I was asked to present at two different events recently which were organized to discuss major policy reform. Ironically the individuals responsible for ‘encouraging’ the discussion were not in attendance. In answer to ‘why?’ the response was, “They would be too disruptive.” Well well. This would be amusing if it wasn’t so unfortunate. Among many things, it reveals how isolating advocacy can be. And how misunderstood. Even, dare I suggest, among the advocate’s colleagues.

By its very nature advocacy is a burr in the saddle to many because it seeks a disruption of the status quo. Yet where would we be without its practitioners? Substantive change depends on those brave souls who are prepared to be described as irritable, pompous, righteous, disrespectful, strident… Sure advocates cross the line occasionally but not as often as people suggest. And no more than anyone else.

It takes courage to speak out. You must summon reserves of love to publicly stand by your heart. To speak the truth. To go against the grain. To be at the centre of a tiny imperfect storm.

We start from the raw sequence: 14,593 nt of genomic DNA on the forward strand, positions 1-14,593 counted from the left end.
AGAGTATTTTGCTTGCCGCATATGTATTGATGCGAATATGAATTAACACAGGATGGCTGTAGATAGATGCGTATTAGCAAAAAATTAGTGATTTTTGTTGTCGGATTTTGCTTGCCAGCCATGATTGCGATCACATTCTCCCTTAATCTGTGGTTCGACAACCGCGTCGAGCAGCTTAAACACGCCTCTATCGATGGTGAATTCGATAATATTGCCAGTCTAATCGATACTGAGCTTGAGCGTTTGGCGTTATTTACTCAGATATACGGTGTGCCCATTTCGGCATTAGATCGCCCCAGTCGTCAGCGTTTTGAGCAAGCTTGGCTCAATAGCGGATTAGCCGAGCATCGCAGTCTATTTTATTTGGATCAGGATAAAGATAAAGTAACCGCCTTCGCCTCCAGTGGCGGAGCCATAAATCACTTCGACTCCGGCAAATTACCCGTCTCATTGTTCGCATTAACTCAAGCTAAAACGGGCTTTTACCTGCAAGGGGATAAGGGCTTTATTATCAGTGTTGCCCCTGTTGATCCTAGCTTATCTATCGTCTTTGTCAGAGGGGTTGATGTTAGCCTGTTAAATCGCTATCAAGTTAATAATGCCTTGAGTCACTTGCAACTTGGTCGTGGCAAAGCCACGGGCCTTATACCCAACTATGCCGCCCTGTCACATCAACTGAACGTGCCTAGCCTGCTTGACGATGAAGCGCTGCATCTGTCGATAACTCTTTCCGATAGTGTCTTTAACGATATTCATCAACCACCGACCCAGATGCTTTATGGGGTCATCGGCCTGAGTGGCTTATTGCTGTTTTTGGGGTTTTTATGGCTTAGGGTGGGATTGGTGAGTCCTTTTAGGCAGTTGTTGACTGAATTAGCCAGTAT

All your senses must be on high alert. You must be fully engaged.

It’s a rough ride from which there is little respite. Sometimes you can feel so alone. Sometimes you are all alone.

The dark silences after midnight can be tough.

Doubts. Recriminations. Suspicions.

“I could have done better.”

“I shouldn’t have let my guard down. Can I really trust them?”

“I don’t know what to do next.”

I’m afraid I’m letting people down.

You wake up ready for action not nearly as rested as you would like.

The best advocates I know are actually introverts. Still they push on.

Proposing. Defending. Exposing. Loving.

Many play at it. Few embrace it wholeheartedly.

Take good care. We need you.

The heart may not break but it does get weary.


“Courage, my friends. ‘Tis not too late to build a better world.”

–Tommy Douglas

The accompanying song for this post is “Secret Heart” by Ron Sexsmith. Listen. Purchase.

Sad News: Guy Clark the finest Texas troubador/poet ever, has just died. What a loss. He wrote so many memorable songs, usually covered by other better known performers. I remember him singing his classic, Desperados Waiting for a Train at Stanfest in Canso, Nova Scotia as if it was last night.

Here is Ron Sexsmith performing another one of Guy Clark’s tunes, Broken Hearted People.


Never Again

Angers I Have Known

Never Underestimate the Power of Air Miles in the Hands of an Accidental Activist

Recipe for ‘Unlaunches’ and Other Unlikely Gatherings

Transformation Starts with a Resurrection of the Ordinary

A Robust Society is a Feminist Society